Dortmund - It may be somewhat premature to talk of a new bogey team in the making but one way or the other, Borussia Dortmund will be glad to have seen the back of Hamburger SV for another season.
No time to mope
Saturday's 4-1 home loss to the Red Shorts rounded out a rare double campaign defeat for the team who have ruled the domestic roost in Germany over the past couple of years. The result was no fluke either.
"My team tried all they could after the break, but in the end we had nothing to show for it. Everything went against us today. You get days like this, but you could certainly do without them," Jürgen Klopp reflected afterwards. At the same time, the BVB head coach was quick to acknowledge the bottom line: "We weren't good today, and we deserved to lose."
After starting 2013 with three successive victories, Dortmund's heaviest home defeat since they went down 5-1 to Bayern Munich in September 2009 leaves them now trailing the Bavarians by 15 points - and requiring a comeback of unprecedented proportions if they are to successfully defend their Bundesliga title for a second successive year.
Shakhtar up next
Not that anybody in the Borussia camp is overly concerned with that unlikely scenario at the moment. Of far more pressing concern to Klopp and his players is getting refocused in double-quick time for Wednesday's challenging UEFA Champions League outing at Shakhtar Donetsk.
Kevin Großkreutz is definitely ruled out of that one - the attacking midfielder has been receiving treatment over the past few days for a suspected lung infection. An even bigger blow for BVB however is the news that Ilkay Gündogan will not be fit to play a part
on Wednesday. The midfielder was restricted by thigh and toe troubles to a 25-minute run-out off the bench against Hamburg and did not fly out to Ukraine with the rest of the squad on Tuesday.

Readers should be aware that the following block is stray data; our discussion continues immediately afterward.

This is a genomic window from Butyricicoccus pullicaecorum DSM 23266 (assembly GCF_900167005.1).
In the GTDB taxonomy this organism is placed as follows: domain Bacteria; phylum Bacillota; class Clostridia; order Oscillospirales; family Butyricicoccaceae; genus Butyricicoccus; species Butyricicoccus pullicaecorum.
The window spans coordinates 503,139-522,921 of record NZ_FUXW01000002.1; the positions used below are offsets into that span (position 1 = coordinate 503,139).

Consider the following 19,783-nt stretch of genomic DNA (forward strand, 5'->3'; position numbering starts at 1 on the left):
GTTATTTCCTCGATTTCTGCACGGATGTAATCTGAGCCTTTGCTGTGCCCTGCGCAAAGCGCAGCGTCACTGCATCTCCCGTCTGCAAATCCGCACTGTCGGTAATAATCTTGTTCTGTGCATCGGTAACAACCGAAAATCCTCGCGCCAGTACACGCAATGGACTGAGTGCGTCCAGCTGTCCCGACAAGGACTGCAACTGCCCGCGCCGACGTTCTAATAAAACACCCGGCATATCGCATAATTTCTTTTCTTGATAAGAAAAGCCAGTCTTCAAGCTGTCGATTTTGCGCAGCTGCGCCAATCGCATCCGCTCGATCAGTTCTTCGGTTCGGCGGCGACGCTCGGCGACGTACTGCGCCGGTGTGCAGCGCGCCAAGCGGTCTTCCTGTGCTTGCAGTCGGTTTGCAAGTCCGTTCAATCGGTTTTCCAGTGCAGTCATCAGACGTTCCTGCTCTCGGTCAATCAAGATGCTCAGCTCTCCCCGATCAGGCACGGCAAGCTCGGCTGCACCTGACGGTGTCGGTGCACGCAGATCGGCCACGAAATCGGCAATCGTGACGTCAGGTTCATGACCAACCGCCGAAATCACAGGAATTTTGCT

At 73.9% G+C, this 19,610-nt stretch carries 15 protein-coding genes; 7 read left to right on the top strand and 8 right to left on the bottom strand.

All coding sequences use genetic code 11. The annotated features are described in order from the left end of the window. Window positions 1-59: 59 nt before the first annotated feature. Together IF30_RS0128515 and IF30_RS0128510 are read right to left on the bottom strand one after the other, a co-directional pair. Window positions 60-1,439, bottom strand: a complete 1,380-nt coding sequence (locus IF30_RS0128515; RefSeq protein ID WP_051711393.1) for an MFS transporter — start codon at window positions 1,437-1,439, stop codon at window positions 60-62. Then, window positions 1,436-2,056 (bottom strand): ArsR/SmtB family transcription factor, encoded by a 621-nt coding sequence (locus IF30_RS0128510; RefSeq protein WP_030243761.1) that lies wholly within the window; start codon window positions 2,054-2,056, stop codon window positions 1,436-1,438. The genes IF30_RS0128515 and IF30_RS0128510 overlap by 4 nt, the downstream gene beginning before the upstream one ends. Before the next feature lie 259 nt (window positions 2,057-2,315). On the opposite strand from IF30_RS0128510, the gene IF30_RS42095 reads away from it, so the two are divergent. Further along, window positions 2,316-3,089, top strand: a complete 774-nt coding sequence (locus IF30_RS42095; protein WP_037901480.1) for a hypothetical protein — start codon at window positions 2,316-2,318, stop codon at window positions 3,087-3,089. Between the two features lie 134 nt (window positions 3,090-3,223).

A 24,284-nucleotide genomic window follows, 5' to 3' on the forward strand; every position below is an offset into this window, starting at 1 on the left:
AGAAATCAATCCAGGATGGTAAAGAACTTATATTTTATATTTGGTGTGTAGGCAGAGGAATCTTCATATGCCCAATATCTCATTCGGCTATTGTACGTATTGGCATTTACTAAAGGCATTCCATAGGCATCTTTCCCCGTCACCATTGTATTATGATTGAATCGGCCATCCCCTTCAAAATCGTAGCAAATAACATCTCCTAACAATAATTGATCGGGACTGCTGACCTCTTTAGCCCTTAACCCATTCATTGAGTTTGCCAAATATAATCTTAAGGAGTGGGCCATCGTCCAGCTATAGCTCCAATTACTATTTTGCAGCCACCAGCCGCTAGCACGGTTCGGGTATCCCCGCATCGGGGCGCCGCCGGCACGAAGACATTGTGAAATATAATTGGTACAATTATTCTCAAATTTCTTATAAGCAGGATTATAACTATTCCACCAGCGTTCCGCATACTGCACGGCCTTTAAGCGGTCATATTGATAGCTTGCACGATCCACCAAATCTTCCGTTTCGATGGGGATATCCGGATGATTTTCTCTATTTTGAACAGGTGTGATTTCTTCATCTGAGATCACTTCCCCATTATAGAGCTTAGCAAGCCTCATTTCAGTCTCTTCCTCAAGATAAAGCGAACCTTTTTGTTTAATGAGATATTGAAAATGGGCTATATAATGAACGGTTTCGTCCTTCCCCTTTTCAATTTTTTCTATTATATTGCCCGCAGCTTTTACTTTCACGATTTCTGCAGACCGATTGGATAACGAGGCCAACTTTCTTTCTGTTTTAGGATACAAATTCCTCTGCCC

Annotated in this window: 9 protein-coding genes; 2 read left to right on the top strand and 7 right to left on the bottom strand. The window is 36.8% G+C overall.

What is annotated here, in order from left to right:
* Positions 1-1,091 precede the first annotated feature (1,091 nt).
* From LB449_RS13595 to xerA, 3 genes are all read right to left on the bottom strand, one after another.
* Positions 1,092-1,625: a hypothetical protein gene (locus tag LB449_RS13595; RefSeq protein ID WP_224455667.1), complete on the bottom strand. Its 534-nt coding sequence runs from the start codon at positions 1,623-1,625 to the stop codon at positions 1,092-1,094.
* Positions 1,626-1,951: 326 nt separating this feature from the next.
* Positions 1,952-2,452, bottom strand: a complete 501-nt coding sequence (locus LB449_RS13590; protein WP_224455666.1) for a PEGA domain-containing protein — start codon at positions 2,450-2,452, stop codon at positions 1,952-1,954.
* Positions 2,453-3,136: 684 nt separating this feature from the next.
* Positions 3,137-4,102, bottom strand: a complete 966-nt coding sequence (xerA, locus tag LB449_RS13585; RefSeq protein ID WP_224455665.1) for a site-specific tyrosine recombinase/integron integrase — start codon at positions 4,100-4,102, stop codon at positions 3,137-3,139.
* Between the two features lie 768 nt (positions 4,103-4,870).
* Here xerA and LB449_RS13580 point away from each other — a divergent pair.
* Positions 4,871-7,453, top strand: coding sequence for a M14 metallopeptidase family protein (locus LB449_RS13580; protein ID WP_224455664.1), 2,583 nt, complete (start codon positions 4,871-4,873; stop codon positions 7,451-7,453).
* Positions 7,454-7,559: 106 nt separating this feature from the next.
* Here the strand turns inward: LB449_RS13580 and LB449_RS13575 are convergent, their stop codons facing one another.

No Gündogan, no win
Gündogan has come into his own in the deep-lying playmaker role over the past year or so and, worryingly for Dortmund, they were unable to win any of the six matches in which the Germany international was missing from the starting line-up this season. As an interesting aside, the man he was putatively signed from Nuremberg to replace in 2011, Nuri Sahin, made his first starting appearance since rejoining Borussia from Real Madrid on a long-term loan deal over the winter break.
As far as that went, Klopp soberly reflected: "It was the same for [Sahin] as the rest of the team. At the start, he wasn't fully there. After that, he had a lot of good moments - but I'm not really inclined to single anybody out on the back of a 4-1 defeat." Sahin himself agreed with the coach's analysis, noting on the club website: "We didn't play well early on, we couldn't get into the match at all. At the end of the day Hamburg deserved to win, it has to be said."
No shortage of chances
A poor performance it may have been by the champions' own demanding standards but - as is almost invariably the case with Dortmund - they still racked up 22 attempts on goal - as opposed to HSV's 13 - and that despite being a man down for half an hour until Jeffrey Bruma's red card restored parity after Robert Lewandowski had been sent off in the 31st minute for a rash challenge on Per Cilian Skjelbred.
"I've seen worse decisions," Klopp said of the Polish forward's first dismissal in 87 Bundesliga outings. "Red was an option. All-in-all it was a pretty unfortunate situation."
Before heading off for his early shower, Lewandowski had put Dortmund in front with his 14th league goal of the season, leaving him level with Mario Mandzukic and Stefan Kießling at the top of the individual scoring chart. The remainder of the hosts' plentiful scoring opportunities all went begging but, fortunately for Klopp and BVB, the jurisdiction of Lewandowski's impending suspension does not extend to Wednesday's crucial clash in Donetsk.